According to the evolution and natural selection models, "adaptations" or evolving according to the surroundings can be referred to as "mutation". There is a genetic "defect" which is passed on from one generation to the next, and in the end with this "defect" the next generation is better of than other members of the same species that doesn't have the defect, because its chances of survival are now better.

Thus: A genetic mutation can make a species better evolved to survive.

Now, the other day someone suggested that humans might evolve to be able to use (computer) keyboards better. We can elaborate and say that our dominant hands may evolve in a form to handle a PC mouse better. I'm sure we can paint many scenarios.

But when we look from the medical side of this, we see that it doesn't work that way. Deformed babies are born every day. The parents are shocked and doctors do everything they possibly can to correct the mutations/deformities for the baby to be "normal" (compared to other humans). An extra finger/toe is amputated. Corrective glasses for "eye-problems". Deformed limbs are operated on. Hormone supplements if a child doesn't grow as he/she is supposed to. It's an endless list.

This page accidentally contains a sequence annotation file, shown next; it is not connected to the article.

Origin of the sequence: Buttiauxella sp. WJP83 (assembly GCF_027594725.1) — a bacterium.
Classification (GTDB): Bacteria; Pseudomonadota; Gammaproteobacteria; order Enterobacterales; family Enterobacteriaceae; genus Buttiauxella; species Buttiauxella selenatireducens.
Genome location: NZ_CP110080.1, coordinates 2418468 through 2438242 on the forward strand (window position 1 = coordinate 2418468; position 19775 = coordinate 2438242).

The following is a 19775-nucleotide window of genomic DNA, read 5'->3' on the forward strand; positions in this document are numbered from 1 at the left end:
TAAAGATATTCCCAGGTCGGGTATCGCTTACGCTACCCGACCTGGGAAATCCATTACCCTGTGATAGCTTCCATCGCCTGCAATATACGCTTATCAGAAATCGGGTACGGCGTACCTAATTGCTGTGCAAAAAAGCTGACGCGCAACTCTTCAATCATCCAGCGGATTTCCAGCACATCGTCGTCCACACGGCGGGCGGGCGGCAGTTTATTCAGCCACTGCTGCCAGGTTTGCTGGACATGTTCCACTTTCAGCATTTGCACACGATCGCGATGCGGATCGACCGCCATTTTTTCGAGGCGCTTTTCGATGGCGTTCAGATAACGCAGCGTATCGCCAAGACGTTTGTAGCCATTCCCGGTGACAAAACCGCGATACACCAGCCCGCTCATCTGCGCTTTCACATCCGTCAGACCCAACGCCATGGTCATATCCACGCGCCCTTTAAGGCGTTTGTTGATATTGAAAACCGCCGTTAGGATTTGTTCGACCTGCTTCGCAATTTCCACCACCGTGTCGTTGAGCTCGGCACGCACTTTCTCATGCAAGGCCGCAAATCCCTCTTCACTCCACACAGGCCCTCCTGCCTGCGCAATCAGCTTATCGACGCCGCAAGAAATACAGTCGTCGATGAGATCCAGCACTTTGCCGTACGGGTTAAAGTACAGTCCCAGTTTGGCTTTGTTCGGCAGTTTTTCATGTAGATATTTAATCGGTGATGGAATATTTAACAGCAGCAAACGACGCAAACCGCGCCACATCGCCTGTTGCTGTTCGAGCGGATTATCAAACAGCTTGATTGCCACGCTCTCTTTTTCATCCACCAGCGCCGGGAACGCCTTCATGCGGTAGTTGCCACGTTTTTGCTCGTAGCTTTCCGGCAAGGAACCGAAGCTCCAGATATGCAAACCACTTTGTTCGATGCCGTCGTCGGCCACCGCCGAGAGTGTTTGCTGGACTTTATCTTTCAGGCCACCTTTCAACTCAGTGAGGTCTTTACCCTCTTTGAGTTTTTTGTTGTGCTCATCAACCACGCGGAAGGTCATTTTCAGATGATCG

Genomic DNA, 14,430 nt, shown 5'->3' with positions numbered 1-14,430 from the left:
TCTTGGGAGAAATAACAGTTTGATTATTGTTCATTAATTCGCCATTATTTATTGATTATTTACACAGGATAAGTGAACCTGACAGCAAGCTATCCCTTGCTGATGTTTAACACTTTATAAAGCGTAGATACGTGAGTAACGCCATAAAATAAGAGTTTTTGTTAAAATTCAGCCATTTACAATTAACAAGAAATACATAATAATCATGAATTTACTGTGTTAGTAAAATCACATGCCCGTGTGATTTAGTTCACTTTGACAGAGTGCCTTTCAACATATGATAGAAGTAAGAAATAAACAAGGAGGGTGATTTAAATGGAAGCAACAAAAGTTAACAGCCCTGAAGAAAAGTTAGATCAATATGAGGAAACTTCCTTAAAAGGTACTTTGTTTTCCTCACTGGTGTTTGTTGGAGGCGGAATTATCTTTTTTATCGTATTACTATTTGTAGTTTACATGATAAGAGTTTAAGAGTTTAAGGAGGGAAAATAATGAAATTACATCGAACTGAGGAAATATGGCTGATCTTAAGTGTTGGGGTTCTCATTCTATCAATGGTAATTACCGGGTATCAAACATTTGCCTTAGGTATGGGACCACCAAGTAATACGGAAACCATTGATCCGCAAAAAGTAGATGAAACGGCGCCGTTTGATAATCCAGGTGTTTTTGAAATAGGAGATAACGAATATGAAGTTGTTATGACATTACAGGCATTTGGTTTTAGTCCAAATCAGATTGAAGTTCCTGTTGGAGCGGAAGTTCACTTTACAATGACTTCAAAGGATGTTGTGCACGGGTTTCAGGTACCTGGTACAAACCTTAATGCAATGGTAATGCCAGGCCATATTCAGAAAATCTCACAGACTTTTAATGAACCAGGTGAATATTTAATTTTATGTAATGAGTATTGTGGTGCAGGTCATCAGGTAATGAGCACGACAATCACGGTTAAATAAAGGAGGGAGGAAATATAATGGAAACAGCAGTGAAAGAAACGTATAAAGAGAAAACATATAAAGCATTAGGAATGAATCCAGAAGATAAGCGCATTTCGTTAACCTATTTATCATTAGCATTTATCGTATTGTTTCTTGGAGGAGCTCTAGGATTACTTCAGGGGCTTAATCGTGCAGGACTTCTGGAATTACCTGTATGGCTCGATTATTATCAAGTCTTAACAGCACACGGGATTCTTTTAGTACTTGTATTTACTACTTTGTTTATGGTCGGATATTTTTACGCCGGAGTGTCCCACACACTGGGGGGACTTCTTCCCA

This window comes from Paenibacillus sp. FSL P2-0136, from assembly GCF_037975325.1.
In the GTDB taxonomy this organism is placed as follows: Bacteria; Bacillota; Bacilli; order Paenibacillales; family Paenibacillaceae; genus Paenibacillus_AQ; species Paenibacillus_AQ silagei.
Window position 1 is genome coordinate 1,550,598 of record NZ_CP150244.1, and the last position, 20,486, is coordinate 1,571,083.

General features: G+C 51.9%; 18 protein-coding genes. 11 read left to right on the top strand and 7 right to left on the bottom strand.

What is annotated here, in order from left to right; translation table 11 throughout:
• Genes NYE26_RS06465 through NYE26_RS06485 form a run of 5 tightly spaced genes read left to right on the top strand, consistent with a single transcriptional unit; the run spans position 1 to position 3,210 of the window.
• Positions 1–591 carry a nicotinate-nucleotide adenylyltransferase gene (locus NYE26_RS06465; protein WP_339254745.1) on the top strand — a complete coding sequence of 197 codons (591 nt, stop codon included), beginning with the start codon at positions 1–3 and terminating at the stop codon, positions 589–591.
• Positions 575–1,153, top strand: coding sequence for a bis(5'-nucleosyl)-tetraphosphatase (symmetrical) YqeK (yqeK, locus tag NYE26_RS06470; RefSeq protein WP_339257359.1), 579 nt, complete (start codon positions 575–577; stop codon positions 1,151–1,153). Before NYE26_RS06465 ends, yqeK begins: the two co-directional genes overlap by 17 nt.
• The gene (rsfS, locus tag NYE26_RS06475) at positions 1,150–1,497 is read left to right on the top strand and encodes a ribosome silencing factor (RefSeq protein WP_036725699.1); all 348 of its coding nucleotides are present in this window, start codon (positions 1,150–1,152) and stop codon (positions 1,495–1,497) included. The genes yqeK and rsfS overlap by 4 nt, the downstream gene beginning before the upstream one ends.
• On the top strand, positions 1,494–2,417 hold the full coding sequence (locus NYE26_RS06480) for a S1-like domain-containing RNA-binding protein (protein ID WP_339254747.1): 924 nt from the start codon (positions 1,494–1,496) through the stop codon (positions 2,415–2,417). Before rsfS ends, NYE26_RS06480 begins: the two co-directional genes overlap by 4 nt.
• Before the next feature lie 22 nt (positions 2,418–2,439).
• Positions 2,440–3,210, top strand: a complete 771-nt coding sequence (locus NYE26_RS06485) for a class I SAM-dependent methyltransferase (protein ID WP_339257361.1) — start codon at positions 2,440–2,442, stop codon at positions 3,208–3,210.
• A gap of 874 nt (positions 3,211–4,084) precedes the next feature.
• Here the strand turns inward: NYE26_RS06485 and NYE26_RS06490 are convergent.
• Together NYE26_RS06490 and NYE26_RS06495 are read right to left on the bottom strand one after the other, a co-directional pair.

But medical science and concerned parents don't see the "big picture". What they see as a deformed child, may be the next step in evolution... I'm not saying that we should leave babies with "mutations" as they are born.

That's my point. Medical science doesn’t allow the human body to evolve. Above we saw that the human brain is evolving. This cannot be corrected by medicine, if it was seen as a "defect". We also know that (some) humans evolved to be able to drink milk. This can also not be "stopped" by medicine, as it isn't "abnormal".

Thus my question. Are we stopping the human race from evolving further with our modern medicine?





posted on Nov, 15 2005 @ 08:53 AM
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I understand what you're saying...

In a sense, you are right. Modern medicine seems to remove a good bit of the selective pressure on humans today. BUT, modern medicine is actually USING evolution more and more (for example, Darwinian medicine). This is useful in using antibiotics to treat things and treatments for viral infections.

So, not only does medical science allow evolution, it uses some of its principles.